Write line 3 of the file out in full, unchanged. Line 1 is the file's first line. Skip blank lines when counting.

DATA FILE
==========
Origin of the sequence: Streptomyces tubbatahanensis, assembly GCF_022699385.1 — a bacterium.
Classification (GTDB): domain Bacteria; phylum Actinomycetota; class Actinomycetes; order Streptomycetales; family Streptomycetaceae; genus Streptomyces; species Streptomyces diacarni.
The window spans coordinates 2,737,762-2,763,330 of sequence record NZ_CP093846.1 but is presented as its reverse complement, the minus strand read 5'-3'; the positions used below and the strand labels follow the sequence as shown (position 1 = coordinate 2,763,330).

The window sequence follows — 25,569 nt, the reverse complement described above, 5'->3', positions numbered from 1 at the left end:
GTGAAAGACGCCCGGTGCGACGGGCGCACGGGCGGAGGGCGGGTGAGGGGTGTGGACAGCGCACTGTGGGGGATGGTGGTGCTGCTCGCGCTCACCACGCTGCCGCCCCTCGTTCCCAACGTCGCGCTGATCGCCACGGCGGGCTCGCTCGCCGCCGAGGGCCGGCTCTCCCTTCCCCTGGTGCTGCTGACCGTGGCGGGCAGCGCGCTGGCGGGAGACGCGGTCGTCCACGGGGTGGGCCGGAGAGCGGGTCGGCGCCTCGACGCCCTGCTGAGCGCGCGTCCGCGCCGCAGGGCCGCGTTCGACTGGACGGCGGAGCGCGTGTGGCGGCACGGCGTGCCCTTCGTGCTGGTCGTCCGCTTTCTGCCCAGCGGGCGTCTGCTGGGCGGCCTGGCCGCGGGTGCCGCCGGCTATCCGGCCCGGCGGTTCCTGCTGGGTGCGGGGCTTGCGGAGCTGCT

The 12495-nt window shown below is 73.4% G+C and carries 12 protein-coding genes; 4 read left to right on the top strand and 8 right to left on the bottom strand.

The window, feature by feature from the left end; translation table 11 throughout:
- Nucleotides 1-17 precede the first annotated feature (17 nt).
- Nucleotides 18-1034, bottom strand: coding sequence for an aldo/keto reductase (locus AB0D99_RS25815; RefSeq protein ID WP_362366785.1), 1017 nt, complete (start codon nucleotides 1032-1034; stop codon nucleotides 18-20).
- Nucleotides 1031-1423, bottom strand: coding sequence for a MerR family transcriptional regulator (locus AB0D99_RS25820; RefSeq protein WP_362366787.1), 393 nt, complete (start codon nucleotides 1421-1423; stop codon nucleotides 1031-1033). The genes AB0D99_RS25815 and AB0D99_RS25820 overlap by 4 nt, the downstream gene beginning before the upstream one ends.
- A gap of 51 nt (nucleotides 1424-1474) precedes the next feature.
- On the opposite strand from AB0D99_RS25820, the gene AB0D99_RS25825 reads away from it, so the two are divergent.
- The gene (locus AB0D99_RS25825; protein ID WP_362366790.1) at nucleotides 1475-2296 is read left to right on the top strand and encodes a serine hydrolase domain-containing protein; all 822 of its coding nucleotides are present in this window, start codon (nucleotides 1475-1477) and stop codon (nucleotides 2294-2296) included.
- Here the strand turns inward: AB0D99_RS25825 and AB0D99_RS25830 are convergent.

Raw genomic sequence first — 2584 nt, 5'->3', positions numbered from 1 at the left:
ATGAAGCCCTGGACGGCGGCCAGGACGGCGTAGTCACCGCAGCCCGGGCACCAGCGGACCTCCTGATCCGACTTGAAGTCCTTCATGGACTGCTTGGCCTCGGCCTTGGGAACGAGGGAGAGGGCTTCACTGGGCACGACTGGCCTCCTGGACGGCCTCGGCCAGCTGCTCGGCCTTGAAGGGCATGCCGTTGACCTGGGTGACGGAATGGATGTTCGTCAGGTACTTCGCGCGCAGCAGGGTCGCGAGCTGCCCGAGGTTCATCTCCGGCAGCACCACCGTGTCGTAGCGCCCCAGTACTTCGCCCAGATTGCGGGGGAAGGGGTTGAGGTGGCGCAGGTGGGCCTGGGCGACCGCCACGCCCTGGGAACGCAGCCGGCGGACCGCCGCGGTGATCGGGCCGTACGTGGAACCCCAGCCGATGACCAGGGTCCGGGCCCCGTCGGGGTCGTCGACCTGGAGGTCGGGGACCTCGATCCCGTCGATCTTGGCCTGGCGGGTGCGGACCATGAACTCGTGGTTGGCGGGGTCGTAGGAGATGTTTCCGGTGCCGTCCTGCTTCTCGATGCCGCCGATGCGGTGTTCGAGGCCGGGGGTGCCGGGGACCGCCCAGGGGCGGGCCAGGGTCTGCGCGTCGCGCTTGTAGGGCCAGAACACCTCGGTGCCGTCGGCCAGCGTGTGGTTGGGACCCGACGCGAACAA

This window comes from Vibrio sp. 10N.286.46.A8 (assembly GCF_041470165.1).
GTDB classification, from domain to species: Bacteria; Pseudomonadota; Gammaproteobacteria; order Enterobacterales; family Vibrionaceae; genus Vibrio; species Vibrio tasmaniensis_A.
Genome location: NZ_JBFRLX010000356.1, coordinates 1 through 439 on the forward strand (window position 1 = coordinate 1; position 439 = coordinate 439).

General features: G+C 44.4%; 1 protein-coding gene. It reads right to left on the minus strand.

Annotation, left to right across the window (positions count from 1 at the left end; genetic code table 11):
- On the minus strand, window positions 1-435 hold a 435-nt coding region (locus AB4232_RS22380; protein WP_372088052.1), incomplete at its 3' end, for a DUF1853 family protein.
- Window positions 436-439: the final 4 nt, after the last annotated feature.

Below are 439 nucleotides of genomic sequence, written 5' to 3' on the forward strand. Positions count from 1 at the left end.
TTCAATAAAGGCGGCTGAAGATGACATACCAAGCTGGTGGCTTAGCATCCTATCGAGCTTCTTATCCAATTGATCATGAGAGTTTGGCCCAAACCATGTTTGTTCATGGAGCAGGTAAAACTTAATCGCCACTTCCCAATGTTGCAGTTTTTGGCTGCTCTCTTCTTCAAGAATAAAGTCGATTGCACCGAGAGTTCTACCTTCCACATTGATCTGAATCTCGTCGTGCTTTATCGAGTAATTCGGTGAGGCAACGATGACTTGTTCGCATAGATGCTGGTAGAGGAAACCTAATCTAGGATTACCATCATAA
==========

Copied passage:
The window spans coordinates 2,737,762-2,763,330 of sequence record NZ_CP093846.1 but is presented as its reverse complement, the minus strand read 5'-3'; the positions used below and the strand labels follow the sequence as shown (position 1 = coordinate 2,763,330).